The impact of Covid-19 in the Brazilian productive sector has been severe with a decline in industrial production of 18.8% in April after 9.1% decline in March, a record. In April, over 860 thousand jobs were lost, with unemployment benefit applications reaching 960 thousand in May - an increase of 53% compared to the previous year.
This rise in unemployment came despite that, up to the first week of June, over 10 million workers had their contract suspended or wages reduced under MP 936; which has offset the employment destruction at least temporarily.
Our estimates suggest that the impact is more hardly felt among the micro and small firms (MSMEs) due to the type of economic activity they conduct, which often involve face-to-face interaction (i.e. retail, accommodation, tourism, and others). MSMEs are in dire need of working capital financing during the lockdown as cash reserves can be quickly depleted, as firms need to continue meeting their obligations, while revenues do not materialize.
In fact, according to SEBRAE’s data, 89% of MSMEs showed an average fall of 60% on revenues, which is even more alarming considering that according to our estimates a large share of MSMEs - between 39%- 56%- are likely to have less than 21 days of cash reserves.
In order to protect viable firms, prevent widespread layoffs and thus preserve household income, the Government and the Central Bank have established a strong support package for firms and the financial sector, including liquidity support measures, deferrals on taxes, labor measures to compensate wages and make contracts more flexible, and to ease the regulatory burden. Access to these support measures will be critical to maintain firms’ survival and preserve jobs as the wage subsidy program under MP 936 is showing.
Although banks have a solid financial position and the government has put forward a significant package of support, heightened credit risks as a result of non-payments may deter sustained lending to MSMEs. SEBRAE’s survey showed that only 14% of the MSMEs that sought credit were successful.
The credit crunch would then transform MSMEs’ liquidity issues into solvency problems, leading to additional nonperforming loans, and raising the vulnerability of the financial sector, thereby creating a vicious circle, in which financial sector pressures can hinder real sector recovery.
As the country is already implementing the partial re-opening of the economy and the focus shifts towards the recovery phase, it is important to assess which measures will need to continue in place for some time, and which ones will need to be further targeted to minimize their fiscal cost. In the short-run, new support measures will be required to facilitate the adaptation of business to the necessary health protocols (i.e. adapting spaces, training workers, medical equipment to guarantee health safety, and others).
Businesses will need the design and implementation of these new emergency and health plans, which can be facilitated with the support of existing management extension organizations such as SEBRAE or SENAI. Key to defining and implementing these policies will be the collection of real time data on health and the economy, to monitor the situation and act fast and with precision to potential disease relapses. This will be essential to minimize the economic costs of the pandemic.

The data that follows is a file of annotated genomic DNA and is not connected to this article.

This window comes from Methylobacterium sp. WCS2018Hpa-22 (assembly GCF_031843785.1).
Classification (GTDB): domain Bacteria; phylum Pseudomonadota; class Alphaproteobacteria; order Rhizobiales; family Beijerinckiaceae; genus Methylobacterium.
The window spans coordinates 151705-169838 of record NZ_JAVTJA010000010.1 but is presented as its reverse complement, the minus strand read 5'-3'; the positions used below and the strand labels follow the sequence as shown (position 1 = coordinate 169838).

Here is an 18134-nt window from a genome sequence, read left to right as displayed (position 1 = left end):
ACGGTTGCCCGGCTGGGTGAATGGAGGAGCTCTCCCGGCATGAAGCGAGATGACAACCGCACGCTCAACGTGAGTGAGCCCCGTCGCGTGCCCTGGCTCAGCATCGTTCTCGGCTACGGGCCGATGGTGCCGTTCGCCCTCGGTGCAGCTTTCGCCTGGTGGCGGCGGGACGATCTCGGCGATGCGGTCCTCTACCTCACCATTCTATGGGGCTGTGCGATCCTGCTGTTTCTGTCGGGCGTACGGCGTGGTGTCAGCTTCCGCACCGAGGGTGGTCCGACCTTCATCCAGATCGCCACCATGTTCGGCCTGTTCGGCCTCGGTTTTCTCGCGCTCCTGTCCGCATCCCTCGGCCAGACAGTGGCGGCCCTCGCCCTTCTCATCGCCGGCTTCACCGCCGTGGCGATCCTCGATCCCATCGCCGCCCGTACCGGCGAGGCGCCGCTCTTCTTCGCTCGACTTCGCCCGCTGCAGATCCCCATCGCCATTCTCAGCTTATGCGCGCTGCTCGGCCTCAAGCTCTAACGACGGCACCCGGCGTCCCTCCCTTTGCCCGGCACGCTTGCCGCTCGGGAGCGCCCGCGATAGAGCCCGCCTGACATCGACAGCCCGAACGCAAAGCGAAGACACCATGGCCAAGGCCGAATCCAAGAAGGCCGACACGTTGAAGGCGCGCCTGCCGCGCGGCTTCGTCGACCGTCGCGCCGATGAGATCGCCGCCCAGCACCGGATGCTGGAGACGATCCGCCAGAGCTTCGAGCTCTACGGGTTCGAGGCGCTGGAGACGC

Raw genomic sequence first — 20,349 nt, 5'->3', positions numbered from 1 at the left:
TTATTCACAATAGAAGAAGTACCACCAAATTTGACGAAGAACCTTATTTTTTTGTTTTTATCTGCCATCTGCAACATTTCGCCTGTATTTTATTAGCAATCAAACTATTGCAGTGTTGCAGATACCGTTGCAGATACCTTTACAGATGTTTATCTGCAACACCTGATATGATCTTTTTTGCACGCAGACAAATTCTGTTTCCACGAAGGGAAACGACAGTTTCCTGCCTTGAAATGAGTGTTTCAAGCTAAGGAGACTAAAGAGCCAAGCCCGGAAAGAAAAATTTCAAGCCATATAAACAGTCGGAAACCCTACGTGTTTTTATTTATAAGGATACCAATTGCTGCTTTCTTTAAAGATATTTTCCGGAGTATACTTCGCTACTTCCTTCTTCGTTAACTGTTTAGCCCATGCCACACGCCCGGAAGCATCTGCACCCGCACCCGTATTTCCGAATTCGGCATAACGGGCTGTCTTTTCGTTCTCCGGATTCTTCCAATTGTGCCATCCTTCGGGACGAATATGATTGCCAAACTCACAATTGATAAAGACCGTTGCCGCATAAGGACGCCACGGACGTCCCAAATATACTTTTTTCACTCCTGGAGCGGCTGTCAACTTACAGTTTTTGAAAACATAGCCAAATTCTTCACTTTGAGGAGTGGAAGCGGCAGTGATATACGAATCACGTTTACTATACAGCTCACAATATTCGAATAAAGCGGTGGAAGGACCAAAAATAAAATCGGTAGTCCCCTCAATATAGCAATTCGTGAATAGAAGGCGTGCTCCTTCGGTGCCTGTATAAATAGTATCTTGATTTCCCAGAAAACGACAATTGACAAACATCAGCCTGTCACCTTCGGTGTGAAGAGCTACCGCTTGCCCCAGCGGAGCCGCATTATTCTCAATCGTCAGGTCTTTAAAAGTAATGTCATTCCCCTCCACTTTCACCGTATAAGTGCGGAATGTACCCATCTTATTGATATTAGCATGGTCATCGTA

This can also be an excellent opportunity to accelerate government regulatory reform and reduce the excessive costs of doing business in Brazil. Implementing and accelerating reforms to improve insolvency procedures, firm registry and minority investor protection is critical to ensure the survival of profitable firms, easing labor costs and firm exit in an expedited way and, especially, facilitating entry of new firms creating new employment. Some countries are amending the insolvency framework with temporary measures that can facilitate the ongoing operations of viable firms, as opposed to prematurely pushing them into liquidation.
The availability of finance will be a critical factor for the pace of economic recovery. Firms will need finance to both make investments and re-establish working capital. Thus, it is paramount to ensure that risks for financial sector stability are contained, that macroprudential policies are closely monitored, and that the financial safety net is strengthened, such as the bank resolution law pending in Congress (PLP 281/2019).
As rising credit risk is one of the key issues, countries are resorting into expanding and adjusting partial public credit guarantee schemes, as well as leveraging technology solutions for facilitating supply chain finance for MSMEs.
In Brazil, beyond these measures, the implementation of open banking will foster efficiency and competition between banks and nonbanks to better facilitate MSME finance. In addition, with limited collateral to offer, MSMEs would be served well by reforms that ease the registration, trading and discounting of nontraditional collateral, such as “duplicatas” and credit card receivables, and by policies that offer partial public guarantees for such collateral.
MSMEs are among the most vulnerable and hardest hit economic agents in this pandemic. They have around 60% of non-public employment in the formal sector, excluding micro entrepreneurs (in Portuguese, microemprendedores individuais / MEI), and could reach around 80% when they are considered. They are also supporting many vulnerable workers.
Ensuring that they benefit of the needed financing and business measures support to overcome the pandemic is key. The current crisis is also an opportunity to accelerate the simplification of the business environment and help firms accelerate digitalization as a result of the pandemic.
This article was written in collaboration with Bujana Perolli, senior financial sector specialist and Xavier Cirera, senior economist of the World Bank in Brazil.